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all grown ups like beets

May 19, 2011

“Just try one bite.”  I hear myself spit out this phrase at dinner and cringe.  Little Friend has made the dinner frittata public enemy number one.  I weep a bit inside because: A) it’s good for her growing body B) it really is delicious with oozing cheese, perfectly set eggs, and spring-fresh greens, plus surely it’s easy enough to ignore the burned crust {oops} and C) Do you know how long I slaved in a hot kitchen to make this dinner?  You WILL eat it!

“Just try one bite,” and I’m transported back to the dinner table of my childhood where a bloody carved hunk of beet leers menacingly up at me.  I’m convinced that taking that one bite may indeed kill me, or at least force the rest of the contents of my stomach back up for re-acquaintance with the dinner plate.  I now get the position my parents were in: they loved beets.  They wanted the best for me in life.  Therefore, by dint of logical reasoning, my life would be infinitely improved were I to sample that little bite of beet, luxuriate it on my tongue, and explode, phoenix-like, out of the ashes of my grayer, impoverished, unenlightened beet-hating existence.

Many “trying” bites later, I still hate beets.  I.  Hate.  Beets.

Somewhere along the lifeline, I think I missed growing up.  Really.  I can’t stick a pin in any moment that turned the corner from acting childishly to acting maturely.  From sneering at beets and making gagging sounds to oh-so-elegantly placing a sliver of maroon candy on pink tongue with moans of ecstasy.  If I use acceptance of beets as a litmus test for maturity, I’m definitely not there yet people.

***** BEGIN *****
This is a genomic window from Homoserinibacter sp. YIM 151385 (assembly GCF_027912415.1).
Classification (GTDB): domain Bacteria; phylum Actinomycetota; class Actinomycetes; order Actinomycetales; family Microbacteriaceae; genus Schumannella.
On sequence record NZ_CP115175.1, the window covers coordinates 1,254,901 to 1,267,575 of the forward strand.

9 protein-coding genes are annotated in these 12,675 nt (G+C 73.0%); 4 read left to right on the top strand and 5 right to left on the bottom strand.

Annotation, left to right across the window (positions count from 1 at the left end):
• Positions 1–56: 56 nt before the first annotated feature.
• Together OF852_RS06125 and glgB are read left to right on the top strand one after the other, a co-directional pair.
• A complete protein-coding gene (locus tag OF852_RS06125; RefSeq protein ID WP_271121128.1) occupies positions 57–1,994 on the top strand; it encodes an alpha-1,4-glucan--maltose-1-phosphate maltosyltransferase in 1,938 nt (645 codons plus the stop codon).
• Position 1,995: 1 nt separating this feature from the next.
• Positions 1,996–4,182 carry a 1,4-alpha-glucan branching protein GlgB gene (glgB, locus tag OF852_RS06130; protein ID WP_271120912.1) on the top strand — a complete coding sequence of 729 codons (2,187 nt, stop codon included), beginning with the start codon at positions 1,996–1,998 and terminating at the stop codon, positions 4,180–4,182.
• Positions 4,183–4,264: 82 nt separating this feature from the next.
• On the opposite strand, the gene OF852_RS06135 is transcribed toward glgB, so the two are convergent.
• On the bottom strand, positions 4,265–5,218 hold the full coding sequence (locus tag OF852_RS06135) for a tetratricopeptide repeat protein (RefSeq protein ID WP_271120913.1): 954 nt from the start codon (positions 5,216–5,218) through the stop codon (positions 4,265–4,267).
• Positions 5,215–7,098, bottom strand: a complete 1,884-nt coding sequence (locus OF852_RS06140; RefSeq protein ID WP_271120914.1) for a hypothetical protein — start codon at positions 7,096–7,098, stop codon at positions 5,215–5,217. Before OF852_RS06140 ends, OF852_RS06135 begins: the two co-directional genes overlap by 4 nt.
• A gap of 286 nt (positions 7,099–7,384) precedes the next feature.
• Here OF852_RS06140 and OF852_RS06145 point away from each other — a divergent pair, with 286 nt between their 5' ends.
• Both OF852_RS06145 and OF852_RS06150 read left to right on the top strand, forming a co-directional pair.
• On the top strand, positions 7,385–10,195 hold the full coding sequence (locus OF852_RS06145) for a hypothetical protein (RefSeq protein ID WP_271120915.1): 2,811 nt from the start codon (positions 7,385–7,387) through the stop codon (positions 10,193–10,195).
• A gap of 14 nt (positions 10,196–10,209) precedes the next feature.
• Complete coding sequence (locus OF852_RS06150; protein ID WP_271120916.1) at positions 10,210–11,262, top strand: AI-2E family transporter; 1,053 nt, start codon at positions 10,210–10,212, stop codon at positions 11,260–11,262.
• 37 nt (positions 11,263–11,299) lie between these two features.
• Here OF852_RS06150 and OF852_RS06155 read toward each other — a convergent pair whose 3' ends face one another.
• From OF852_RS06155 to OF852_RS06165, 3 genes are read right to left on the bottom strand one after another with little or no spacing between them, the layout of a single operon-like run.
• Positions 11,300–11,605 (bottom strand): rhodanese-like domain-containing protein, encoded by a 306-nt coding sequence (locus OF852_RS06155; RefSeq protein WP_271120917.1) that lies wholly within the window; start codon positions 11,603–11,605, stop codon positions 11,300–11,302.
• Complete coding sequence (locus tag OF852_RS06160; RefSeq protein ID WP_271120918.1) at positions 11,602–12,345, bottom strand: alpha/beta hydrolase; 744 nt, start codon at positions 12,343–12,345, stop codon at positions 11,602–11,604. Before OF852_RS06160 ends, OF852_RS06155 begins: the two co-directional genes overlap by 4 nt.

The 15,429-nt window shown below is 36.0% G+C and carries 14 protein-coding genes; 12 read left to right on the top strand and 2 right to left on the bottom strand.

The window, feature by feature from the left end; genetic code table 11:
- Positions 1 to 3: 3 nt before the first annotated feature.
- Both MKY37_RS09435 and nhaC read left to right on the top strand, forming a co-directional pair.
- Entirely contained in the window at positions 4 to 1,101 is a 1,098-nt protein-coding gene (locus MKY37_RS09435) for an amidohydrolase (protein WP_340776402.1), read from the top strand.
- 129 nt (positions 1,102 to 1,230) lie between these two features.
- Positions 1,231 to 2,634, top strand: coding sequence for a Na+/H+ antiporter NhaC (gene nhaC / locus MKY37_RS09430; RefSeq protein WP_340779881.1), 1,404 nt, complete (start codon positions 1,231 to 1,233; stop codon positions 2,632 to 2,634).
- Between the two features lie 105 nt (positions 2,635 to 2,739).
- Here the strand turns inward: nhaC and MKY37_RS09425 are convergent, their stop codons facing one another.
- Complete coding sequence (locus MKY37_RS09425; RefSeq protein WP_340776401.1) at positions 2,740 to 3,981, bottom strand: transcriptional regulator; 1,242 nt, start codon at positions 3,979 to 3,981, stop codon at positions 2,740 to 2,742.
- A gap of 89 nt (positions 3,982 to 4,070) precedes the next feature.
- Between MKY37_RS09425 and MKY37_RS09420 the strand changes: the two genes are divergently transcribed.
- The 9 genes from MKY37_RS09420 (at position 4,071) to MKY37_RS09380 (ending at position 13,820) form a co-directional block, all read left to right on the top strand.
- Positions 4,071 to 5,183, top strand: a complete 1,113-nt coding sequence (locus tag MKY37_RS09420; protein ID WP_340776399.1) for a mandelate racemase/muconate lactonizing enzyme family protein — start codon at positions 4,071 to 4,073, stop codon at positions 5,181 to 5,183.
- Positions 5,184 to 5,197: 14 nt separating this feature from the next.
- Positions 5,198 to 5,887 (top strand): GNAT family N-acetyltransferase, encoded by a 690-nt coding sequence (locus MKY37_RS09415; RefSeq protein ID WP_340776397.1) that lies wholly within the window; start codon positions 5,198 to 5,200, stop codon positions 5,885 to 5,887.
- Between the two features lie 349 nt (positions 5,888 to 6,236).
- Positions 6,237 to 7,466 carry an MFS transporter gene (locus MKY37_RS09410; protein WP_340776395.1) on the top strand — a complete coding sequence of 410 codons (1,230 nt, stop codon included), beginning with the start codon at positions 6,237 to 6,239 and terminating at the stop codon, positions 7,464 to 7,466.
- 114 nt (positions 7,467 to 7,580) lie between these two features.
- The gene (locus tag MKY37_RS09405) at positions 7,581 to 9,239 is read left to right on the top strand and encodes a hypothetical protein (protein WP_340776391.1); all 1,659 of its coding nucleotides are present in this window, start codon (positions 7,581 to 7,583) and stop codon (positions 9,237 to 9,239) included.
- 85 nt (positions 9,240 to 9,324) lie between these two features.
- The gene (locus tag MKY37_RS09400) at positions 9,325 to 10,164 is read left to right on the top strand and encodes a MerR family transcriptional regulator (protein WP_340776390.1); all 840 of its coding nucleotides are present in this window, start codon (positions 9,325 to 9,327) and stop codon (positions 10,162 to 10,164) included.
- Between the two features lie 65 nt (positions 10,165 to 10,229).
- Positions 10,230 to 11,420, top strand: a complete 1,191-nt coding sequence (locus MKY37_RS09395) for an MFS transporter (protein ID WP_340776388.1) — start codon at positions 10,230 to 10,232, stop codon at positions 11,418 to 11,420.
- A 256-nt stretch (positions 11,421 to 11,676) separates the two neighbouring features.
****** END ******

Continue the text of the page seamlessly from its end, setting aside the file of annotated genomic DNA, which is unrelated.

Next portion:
In some small areas, I’ve made steps toward “grown-up.”  I’ve conceded that tomatoes are indeed tasty.  I’ll cozy up to the occasional pepper or cucumber.  I’ve even made salads in general frequent guests at my table.  But I can’t fool myself for long.  Put beets on my plate and the temper tantrum is not far behind.

I’m starting to get a little worried that on paper, as I work my way toward the fourth decade of life, I should already be able to stick a pin in it:  That exact moment, act, event, or circumstance that commenced adulthood.   I had a little experiment the other day, just to test my resolve.  I ordered a beet salad in a restaurant. Really.  It came with some goat cheese, and I had envisioned some greens that didn’t materialize.  So there it sat: bloody carved hunks of beet.  And I would try just one bite.  I did.  Didn’t go so well.  Let’s just say I might as well have wrapped up $7 to leave behind in my napkin.  If my beet-litmus test holds true, I haven’t quite turned the corner from kid to adult yet.

On the other hand, I’d have to admit I’m one of those old souls that prefers early bed times, listens to NPR, went to the symphony for the first date with her husband, read Smithsonian magazine cover to cover as a kid, and fantasizes that a nursing home will someday be fun–like a return to college, just with more adult diapers involved.  Somewhere along the line, I must have fallen into the crack between childhood and AARP membership.